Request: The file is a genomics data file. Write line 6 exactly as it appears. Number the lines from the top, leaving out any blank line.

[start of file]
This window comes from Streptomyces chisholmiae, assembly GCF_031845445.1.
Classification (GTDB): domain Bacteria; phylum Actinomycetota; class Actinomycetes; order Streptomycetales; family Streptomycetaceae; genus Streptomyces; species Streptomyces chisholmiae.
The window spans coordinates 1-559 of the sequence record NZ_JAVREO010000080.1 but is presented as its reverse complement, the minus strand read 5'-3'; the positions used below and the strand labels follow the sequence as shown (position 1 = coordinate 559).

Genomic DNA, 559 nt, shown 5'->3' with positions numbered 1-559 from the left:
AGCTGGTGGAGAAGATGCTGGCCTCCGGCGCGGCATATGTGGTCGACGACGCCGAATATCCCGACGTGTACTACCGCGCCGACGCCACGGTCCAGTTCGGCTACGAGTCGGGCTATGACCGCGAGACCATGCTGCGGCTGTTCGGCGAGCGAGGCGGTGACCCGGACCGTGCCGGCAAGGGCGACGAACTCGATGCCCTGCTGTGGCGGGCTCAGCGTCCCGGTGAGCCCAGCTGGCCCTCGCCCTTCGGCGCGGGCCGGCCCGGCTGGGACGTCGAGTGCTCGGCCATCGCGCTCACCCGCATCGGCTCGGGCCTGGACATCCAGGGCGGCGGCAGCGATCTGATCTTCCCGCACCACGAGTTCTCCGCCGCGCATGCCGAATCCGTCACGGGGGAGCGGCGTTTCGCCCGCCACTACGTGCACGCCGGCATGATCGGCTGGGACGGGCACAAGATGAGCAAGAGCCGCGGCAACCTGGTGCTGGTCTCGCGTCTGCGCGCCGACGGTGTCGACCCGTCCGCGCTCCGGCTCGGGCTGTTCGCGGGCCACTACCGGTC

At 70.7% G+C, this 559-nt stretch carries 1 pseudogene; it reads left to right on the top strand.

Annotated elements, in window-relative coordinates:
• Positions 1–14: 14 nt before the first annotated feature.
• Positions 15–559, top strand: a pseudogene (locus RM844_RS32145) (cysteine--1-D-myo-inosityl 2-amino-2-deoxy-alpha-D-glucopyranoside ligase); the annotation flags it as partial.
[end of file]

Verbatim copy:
At 70.7% G+C, this 559-nt stretch carries 1 pseudogene; it reads left to right on the top strand.